Last April, I found myself in a pinch-me moment over dinner in Bolgheri, Italy, on the west coast of Tuscany. The location was deep underground, beneath the blue clay–covered hill that famously produces a tiny amount of Masseto Merlot each year ($800 or so a bottle, if you can get it at all). The guests comprised a who’s who of Italian and international wine leaders: Lamberto Frescobaldi, head of the Marchesi Frescobaldi group, which owns Masseto; Piero Antinori, head of Italy’s equally iconic wine family; Michel Rolland, winemaking consultant for many of the most lauded bottles worldwide, and more. The occasion was the grand opening of the stunning new Masseto winery whose barrel room we were dining in, over multiple vintages of the beautiful Merlot.
Seated across from me at the gala dinner that night was James Suckling, former longtime senior editor for the Wine Spectator and head of the magazine’s European bureau, and now, as CEO and editor of the platform JamesSuckling.com, Against the backdrop of Suckling’s worldwide beat, including Europe, South America, the US, Australia, and New Zealand, Italy has his full attention—he lives in the country part of the year.
It would be an understatement to say that a 10-year judgment call puts an award like this in a class of its own. But it is exactly 10 years that Suckling has been tasting and visiting wineries all over the world, which makes the choices he announced last night well worth noting. In the case of Masseto, the honor goes far beyond the winery and its stunning new underground spaces framed by soaring slabs of concrete that double as art. The wine itself—every vintage a hauntingly pure expression of the one small vineyard on the famous hill—makes a case as the best Merlot in the world.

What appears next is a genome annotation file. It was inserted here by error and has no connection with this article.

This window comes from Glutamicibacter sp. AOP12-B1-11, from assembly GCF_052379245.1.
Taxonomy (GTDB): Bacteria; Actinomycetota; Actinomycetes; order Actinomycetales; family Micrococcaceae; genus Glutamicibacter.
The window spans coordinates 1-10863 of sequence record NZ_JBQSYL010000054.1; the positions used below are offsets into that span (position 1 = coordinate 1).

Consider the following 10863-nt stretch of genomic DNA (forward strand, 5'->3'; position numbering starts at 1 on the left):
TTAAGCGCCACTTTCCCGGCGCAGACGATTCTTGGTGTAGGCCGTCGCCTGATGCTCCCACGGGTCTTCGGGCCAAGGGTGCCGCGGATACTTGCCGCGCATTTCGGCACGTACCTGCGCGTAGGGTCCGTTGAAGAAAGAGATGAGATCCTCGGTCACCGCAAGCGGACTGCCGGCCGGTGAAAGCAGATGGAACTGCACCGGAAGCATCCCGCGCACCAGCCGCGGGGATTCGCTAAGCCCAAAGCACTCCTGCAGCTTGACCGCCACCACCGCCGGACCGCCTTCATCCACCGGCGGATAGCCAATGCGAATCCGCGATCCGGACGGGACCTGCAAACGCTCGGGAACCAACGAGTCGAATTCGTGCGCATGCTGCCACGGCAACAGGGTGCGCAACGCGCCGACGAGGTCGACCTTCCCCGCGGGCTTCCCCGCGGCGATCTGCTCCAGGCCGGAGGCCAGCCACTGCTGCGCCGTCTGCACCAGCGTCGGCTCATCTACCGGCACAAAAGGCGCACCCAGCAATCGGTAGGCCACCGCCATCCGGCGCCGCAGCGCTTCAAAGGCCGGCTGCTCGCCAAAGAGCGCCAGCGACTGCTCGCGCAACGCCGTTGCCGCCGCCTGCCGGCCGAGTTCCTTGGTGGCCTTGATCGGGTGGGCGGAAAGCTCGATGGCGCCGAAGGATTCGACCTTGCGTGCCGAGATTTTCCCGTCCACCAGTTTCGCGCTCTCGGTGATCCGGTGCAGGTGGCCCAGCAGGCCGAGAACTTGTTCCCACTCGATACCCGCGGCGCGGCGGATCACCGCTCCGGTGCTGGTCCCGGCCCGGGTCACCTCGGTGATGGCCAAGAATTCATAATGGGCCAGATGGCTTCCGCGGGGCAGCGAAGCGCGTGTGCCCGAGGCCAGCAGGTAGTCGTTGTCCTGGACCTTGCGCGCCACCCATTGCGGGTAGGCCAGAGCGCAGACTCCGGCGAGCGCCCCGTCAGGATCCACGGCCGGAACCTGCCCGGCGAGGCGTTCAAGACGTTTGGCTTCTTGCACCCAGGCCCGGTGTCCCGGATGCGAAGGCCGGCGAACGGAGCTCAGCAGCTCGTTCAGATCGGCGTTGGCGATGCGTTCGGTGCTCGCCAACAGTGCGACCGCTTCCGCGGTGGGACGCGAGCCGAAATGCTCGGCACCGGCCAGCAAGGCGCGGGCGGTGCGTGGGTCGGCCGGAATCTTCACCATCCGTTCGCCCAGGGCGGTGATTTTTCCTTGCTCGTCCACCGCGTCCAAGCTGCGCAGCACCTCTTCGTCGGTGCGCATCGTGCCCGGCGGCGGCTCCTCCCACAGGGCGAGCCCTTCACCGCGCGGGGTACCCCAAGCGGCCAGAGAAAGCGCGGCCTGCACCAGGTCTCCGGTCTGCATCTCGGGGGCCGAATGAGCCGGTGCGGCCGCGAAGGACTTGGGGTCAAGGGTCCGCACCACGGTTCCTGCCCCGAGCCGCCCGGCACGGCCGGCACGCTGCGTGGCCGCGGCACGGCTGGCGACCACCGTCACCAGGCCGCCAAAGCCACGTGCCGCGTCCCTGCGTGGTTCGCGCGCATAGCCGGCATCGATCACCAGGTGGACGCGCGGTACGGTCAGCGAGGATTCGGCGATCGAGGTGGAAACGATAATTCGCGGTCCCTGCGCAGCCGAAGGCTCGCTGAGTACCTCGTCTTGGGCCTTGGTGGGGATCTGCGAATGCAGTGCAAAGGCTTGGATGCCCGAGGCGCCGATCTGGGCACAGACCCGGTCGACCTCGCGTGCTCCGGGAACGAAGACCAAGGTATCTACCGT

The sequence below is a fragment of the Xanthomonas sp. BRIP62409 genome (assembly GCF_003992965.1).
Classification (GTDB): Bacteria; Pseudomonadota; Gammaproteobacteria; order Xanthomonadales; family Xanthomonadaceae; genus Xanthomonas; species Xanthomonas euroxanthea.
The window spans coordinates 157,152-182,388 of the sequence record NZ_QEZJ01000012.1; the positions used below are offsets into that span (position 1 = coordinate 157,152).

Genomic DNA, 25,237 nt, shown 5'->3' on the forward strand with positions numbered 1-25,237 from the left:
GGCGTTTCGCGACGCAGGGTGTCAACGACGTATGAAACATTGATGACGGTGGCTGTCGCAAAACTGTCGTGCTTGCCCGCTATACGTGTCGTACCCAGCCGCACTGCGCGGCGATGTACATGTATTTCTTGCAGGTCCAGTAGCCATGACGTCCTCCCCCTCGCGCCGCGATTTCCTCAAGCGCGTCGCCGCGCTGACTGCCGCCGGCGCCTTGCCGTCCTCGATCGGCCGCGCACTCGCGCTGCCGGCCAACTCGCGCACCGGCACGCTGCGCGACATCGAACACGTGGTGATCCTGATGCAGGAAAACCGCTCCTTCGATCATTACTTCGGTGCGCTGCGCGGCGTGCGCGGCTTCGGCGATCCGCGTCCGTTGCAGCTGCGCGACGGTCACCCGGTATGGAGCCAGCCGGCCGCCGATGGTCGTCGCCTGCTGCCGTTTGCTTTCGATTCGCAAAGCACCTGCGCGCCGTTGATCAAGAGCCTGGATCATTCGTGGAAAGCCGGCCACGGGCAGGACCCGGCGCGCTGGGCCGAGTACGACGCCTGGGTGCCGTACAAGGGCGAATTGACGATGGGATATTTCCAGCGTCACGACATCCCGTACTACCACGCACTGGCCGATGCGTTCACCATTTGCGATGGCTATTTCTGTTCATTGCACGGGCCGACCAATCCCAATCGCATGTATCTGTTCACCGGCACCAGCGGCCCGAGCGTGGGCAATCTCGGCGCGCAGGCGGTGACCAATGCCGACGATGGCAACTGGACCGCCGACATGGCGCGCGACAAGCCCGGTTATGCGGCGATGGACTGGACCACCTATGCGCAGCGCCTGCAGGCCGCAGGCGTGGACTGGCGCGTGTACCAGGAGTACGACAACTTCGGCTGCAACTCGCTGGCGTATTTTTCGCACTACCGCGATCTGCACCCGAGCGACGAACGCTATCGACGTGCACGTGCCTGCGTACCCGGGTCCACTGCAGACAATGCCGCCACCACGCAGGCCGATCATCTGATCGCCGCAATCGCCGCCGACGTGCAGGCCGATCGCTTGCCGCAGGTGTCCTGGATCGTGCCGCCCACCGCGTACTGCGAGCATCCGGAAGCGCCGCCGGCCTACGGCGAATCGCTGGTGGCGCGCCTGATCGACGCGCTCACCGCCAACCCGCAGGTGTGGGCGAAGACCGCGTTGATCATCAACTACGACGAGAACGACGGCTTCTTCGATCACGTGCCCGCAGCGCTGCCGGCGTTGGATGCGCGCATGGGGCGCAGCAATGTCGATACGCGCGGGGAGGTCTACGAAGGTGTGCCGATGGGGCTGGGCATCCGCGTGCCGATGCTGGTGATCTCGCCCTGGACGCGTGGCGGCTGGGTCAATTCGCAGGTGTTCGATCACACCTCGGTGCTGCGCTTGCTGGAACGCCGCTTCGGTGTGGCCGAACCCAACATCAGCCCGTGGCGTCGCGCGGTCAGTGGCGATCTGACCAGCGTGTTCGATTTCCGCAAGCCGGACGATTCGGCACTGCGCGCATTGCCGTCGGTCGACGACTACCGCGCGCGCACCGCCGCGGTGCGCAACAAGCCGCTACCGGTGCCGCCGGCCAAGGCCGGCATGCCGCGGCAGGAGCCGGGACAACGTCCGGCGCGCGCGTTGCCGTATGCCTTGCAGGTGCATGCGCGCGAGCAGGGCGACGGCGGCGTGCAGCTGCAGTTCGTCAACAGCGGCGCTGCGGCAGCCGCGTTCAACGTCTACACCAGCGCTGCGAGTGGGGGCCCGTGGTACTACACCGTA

Moving from Winery to Wine of the Decade, Suckling gave the nod to South America, where he spends about a month every year tasting. His pick, though, is a joint (and pedigreed) venture between France’s Baron Philippe de Rothschild and Chile’s Concha y Toro: Almaviva—specifically the 2017, a Cabernet Sauvignon–based blend that also includes a generous amount of Carménère (an old Bordeaux variety that resurfaced in Chile, where it was long thought to be Merlot) and splashes of Cabernet Franc, Petit Verdot, and Merlot.
“It gives me enormous pleasure to recognize the Almaviva 2017 with our highest honor,” said Suckling. “Over the last 10 years, we tasted more than 100,000 wines [he has a small team of tasters], and this wine distinguished itself with its great structure and fantastic aging potential, as well as its iconic position for Chilean wines. It’s the second ‘perfect’ [i.e. 100-point] wine from this excellent winery, after the great 2015 Almaviva.”
Any winemaking team that repeats a perfect-100 score two years after its first deserves no small recognition. And indeed, Suckling’s Winemaker of the Decade last night had a hand in making that wine: Philippe Dhalluin, managing director of Baron Philippe de Rothschild, who oversees such prestigious wines as First Growth Château Mouton Rothschild, Napa Valley’s Opus One, Château Clerc Milon, and Chile’s Almaviva. Dhalluin has been credited with fine-tuning grape-selection processes in the vineyards and dialing-in vinification in the cellar, in the cause of elegance and finesse.
Suckling is one critic who offers collectors and aficionados more than scores, awards and tasting notes. He’s positioned JamesSuckling.com as an event platform as well as wine-media brand. Following this Great Wines of the World event, he’ll be taking his favorite wines from “the Boot” on the road with a Great Wines of Italy Grand Tasting Tour (pity there’s not enough Masseto in the world to go around), kicking off in Dallas on February 26, with stops following in Beverly Hills, San Francisco, Chicago, New York City and Miami.